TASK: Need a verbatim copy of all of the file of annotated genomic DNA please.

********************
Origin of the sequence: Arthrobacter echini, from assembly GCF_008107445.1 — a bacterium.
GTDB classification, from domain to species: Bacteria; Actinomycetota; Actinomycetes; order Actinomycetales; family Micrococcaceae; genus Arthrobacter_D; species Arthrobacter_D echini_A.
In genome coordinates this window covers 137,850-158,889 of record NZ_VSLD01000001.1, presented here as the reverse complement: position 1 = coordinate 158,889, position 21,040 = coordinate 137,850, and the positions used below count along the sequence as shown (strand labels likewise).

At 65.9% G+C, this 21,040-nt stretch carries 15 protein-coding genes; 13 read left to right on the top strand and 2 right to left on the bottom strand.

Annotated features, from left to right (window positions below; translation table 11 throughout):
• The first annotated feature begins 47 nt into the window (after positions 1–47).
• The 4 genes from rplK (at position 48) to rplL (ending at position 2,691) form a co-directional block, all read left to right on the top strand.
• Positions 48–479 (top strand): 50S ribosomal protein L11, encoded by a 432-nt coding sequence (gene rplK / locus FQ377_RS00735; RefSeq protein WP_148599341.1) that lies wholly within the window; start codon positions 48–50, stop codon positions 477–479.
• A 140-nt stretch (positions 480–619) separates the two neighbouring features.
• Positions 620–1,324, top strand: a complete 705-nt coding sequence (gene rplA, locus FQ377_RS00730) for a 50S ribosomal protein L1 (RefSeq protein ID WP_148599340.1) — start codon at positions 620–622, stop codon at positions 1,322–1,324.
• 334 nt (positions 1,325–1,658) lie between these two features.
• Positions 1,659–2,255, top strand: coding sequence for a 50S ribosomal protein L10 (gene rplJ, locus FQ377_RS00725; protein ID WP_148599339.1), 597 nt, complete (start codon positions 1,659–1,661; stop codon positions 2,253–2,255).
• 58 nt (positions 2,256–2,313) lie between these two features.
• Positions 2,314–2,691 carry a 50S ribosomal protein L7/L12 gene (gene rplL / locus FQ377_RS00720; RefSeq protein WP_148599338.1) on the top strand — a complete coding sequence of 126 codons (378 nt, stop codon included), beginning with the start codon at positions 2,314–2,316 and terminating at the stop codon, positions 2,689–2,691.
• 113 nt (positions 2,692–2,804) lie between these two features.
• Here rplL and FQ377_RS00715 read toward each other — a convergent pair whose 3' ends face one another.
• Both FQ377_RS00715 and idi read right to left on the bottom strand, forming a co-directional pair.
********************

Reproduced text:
Origin of the sequence: Arthrobacter echini, from assembly GCF_008107445.1 — a bacterium.
GTDB classification, from domain to species: Bacteria; Actinomycetota; Actinomycetes; order Actinomycetales; family Micrococcaceae; genus Arthrobacter_D; species Arthrobacter_D echini_A.
In genome coordinates this window covers 137,850-158,889 of record NZ_VSLD01000001.1, presented here as the reverse complement: position 1 = coordinate 158,889, position 21,040 = coordinate 137,850, and the positions used below count along the sequence as shown (strand labels likewise).

At 65.9% G+C, this 21,040-nt stretch carries 15 protein-coding genes; 13 read left to right on the top strand and 2 right to left on the bottom strand.

Annotated features, from left to right (window positions below; translation table 11 throughout):
• The first annotated feature begins 47 nt into the window (after positions 1–47).
• The 4 genes from rplK (at position 48) to rplL (ending at position 2,691) form a co-directional block, all read left to right on the top strand.
• Positions 48–479 (top strand): 50S ribosomal protein L11, encoded by a 432-nt coding sequence (gene rplK / locus FQ377_RS00735; RefSeq protein WP_148599341.1) that lies wholly within the window; start codon positions 48–50, stop codon positions 477–479.
• A 140-nt stretch (positions 480–619) separates the two neighbouring features.
• Positions 620–1,324, top strand: a complete 705-nt coding sequence (gene rplA, locus FQ377_RS00730) for a 50S ribosomal protein L1 (RefSeq protein ID WP_148599340.1) — start codon at positions 620–622, stop codon at positions 1,322–1,324.
• 334 nt (positions 1,325–1,658) lie between these two features.
• Positions 1,659–2,255, top strand: coding sequence for a 50S ribosomal protein L10 (gene rplJ, locus FQ377_RS00725; protein ID WP_148599339.1), 597 nt, complete (start codon positions 1,659–1,661; stop codon positions 2,253–2,255).
• 58 nt (positions 2,256–2,313) lie between these two features.
• Positions 2,314–2,691 carry a 50S ribosomal protein L7/L12 gene (gene rplL / locus FQ377_RS00720; RefSeq protein WP_148599338.1) on the top strand — a complete coding sequence of 126 codons (378 nt, stop codon included), beginning with the start codon at positions 2,314–2,316 and terminating at the stop codon, positions 2,689–2,691.
• 113 nt (positions 2,692–2,804) lie between these two features.
• Here rplL and FQ377_RS00715 read toward each other — a convergent pair whose 3' ends face one another.
• Both FQ377_RS00715 and idi read right to left on the bottom strand, forming a co-directional pair.